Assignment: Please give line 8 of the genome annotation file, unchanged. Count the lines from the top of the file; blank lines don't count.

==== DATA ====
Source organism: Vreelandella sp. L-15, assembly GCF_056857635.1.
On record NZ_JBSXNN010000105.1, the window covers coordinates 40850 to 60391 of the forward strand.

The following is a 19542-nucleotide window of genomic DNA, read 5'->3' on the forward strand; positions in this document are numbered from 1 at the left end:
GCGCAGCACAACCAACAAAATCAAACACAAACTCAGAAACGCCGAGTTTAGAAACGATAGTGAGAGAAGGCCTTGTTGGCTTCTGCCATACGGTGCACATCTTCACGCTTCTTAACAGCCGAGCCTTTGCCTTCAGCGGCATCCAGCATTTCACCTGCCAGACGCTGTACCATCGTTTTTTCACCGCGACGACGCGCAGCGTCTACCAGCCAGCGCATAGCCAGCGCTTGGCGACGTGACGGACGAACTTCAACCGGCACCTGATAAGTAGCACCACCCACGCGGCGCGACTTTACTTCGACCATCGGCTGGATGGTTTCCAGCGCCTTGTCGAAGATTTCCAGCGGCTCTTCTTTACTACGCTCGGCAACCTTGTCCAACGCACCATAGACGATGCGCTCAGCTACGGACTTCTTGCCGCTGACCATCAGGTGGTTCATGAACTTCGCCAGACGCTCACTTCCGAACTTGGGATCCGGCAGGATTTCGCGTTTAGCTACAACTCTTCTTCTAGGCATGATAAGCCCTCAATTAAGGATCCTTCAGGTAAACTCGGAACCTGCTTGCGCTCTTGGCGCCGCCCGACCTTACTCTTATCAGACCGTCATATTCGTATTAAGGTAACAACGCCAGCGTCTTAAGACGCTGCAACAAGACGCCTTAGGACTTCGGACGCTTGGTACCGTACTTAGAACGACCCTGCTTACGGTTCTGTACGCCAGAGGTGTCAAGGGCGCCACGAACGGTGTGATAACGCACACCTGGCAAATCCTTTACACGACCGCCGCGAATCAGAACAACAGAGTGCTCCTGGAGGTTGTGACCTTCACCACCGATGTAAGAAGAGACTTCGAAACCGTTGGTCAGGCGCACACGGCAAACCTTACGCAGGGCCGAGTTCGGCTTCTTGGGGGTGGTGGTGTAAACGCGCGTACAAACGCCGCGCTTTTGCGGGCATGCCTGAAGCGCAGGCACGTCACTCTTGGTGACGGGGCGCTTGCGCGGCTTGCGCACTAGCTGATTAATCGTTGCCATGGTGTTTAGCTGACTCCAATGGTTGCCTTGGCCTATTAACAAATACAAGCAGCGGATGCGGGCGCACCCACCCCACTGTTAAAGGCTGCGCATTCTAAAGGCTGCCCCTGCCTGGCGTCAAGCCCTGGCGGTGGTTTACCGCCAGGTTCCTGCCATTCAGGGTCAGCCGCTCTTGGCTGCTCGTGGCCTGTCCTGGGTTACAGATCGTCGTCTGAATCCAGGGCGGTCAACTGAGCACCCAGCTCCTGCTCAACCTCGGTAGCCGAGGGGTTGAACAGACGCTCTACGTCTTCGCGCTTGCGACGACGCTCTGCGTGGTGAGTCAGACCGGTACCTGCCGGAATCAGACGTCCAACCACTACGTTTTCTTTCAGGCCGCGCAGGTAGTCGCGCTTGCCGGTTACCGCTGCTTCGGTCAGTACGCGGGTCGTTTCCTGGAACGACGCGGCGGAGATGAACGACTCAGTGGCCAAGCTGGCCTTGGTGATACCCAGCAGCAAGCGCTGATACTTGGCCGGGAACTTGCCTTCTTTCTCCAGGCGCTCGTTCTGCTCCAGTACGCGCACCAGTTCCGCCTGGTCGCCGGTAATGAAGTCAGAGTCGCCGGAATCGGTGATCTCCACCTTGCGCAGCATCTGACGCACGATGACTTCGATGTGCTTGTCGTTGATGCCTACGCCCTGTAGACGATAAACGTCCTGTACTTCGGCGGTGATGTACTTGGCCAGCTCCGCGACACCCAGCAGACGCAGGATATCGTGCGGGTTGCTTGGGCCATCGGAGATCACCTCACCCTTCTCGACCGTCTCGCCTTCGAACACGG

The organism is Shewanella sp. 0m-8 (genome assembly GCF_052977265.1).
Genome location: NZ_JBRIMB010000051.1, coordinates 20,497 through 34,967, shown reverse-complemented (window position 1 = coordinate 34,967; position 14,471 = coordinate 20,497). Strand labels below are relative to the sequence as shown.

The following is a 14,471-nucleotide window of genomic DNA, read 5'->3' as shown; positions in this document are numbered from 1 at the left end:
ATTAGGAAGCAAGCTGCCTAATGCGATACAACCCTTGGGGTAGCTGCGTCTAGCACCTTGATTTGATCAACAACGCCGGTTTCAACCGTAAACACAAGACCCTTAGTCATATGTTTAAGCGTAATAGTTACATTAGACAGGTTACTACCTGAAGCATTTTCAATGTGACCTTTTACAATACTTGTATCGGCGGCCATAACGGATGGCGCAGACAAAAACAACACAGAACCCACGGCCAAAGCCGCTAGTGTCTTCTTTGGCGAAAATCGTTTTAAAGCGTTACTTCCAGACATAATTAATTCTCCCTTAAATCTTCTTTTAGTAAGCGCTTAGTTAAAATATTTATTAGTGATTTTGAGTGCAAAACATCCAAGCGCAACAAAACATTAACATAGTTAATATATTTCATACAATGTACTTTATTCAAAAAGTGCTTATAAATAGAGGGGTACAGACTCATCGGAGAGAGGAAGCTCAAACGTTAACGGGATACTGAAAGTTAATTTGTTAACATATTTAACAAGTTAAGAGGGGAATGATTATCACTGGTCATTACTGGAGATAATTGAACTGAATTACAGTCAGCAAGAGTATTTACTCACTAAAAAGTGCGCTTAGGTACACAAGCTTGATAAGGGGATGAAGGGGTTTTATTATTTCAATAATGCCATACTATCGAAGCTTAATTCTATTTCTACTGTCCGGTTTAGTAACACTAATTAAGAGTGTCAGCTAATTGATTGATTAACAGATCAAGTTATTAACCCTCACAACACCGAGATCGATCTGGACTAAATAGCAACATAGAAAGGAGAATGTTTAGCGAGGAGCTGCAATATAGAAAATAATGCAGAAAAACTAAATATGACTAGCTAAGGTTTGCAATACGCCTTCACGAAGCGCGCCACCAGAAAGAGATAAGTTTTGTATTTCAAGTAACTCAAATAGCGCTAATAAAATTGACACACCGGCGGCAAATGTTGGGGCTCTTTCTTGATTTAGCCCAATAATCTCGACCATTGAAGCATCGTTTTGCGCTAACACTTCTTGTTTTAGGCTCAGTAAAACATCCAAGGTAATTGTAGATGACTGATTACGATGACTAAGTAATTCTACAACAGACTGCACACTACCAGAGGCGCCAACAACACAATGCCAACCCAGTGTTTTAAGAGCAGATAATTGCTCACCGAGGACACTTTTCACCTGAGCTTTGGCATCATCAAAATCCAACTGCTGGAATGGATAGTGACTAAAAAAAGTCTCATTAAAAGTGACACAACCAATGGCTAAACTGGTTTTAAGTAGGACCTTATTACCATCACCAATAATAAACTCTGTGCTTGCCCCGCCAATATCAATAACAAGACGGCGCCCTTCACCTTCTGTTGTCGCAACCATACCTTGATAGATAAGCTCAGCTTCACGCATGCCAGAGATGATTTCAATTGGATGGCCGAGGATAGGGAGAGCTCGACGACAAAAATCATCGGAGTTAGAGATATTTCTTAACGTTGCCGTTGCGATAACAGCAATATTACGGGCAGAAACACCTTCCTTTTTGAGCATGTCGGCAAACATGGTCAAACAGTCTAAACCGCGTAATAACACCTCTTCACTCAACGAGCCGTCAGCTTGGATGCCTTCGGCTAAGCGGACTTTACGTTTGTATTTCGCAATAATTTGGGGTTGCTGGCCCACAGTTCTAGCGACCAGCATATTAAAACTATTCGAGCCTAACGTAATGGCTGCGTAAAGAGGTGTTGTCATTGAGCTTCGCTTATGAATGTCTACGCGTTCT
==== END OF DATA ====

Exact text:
ATTAGGAAGCAAGCTGCCTAATGCGATACAACCCTTGGGGTAGCTGCGTCTAGCACCTTGATTTGATCAACAACGCCGGTTTCAACCGTAAACACAAGACCCTTAGTCATATGTTTAAGCGTAATAGTTACATTAGACAGGTTACTACCTGAAGCATTTTCAATGTGACCTTTTACAATACTTGTATCGGCGGCCATAACGGATGGCGCAGACAAAAACAACACAGAACCCACGGCCAAAGCCGCTAGTGTCTTCTTTGGCGAAAATCGTTTTAAAGCGTTACTTCCAGACATAATTAATTCTCCCTTAAATCTTCTTTTAGTAAGCGCTTAGTTAAAATATTTATTAGTGATTTTGAGTGCAAAACATCCAAGCGCAACAAAACATTAACATAGTTAATATATTTCATACAATGTACTTTATTCAAAAAGTGCTTATAAATAGAGGGGTACAGACTCATCGGAGAGAGGAAGCTCAAACGTTAACGGGATACTGAAAGTTAATTTGTTAACATATTTAACAAGTTAAGAGGGGAATGATTATCACTGGTCATTACTGGAGATAATTGAACTGAATTACAGTCAGCAAGAGTATTTACTCACTAAAAAGTGCGCTTAGGTACACAAGCTTGATAAGGGGATGAAGGGGTTTTATTATTTCAATAATGCCATACTATCGAAGCTTAATTCTATTTCTACTGTCCGGTTTAGTAACACTAATTAAGAGTGTCAGCTAATTGATTGATTAACAGATCAAGTTATTAACCCTCACAACACCGAGATCGATCTGGACTAAATAGCAACATAGAAAGGAGAATGTTTAGCGAGGAGCTGCAATATAGAAAATAATGCAGAAAAACTAAATATGACTAGCTAAGGTTTGCAATACGCCTTCACGAAGCGCGCCACCAGAAAGAGATAAGTTTTGTATTTCAAGTAACTCAAATAGCGCTAATAAAATTGACACACCGGCGGCAAATGTTGGGGCTCTTTCTTGATTTAGCCCAATAATCTCGACCATTGAAGCATCGTTTTGCGCTAACACTTCTTGTTTTAGGCTCAGTAAAACATCCAAGGTAATTGTAGATGACTGATTACGATGACTAAGTAATTCTACAACAGACTGCACACTACCAGAGGCGCCAACAACACAATGCCAACCCAGTGTTTTAAGAGCAGATAATTGCTCACCGAGGACACTTTTCACCTGAGCTTTGGCATCATCAAAATCCAACTGCTGGAATGGATAGTGACTAAAAAAAGTCTCATTAAAAGTGACACAACCAATGGCTAAACTGGTTTTAAGTAGGACCTTATTACCATCACCAATAATAAACTCTGTGCTTGCCCCGCCAATATCAATAACAAGACGGCGCCCTTCACCTTCTGTTGTCGCAACCATACCTTGATAGATAAGCTCAGCTTCACGCATGCCAGAGATGATTTCAATTGGATGGCCGAGGATAGGGAGAGCTCGACGACAAAAATCATCGGAGTTAGAGATATTTCTTAACGTTGCCGTTGCGATAACAGCAATATTACGGGCAGAAACACCTTCCTTTTTGAGCATGTCGGCAAACATGGTCAAACAGTCTAAACCGCGTAATAACACCTCTTCACTCAACGAGCCGTCAGCTTGGATGCCTTCGGCTAAGCGGACTTTACGTTTGTATTTCGCAATAATTTGGGGTTGCTGGCCCACAGTTCTAGCGACCAGCATATTAAAACTATTCGAGCCTAACGTAATGGCTGCGTAAAGAGGTGTTGTCATTGAGCTTCGCTTATGAATGTCTACGCGTTCT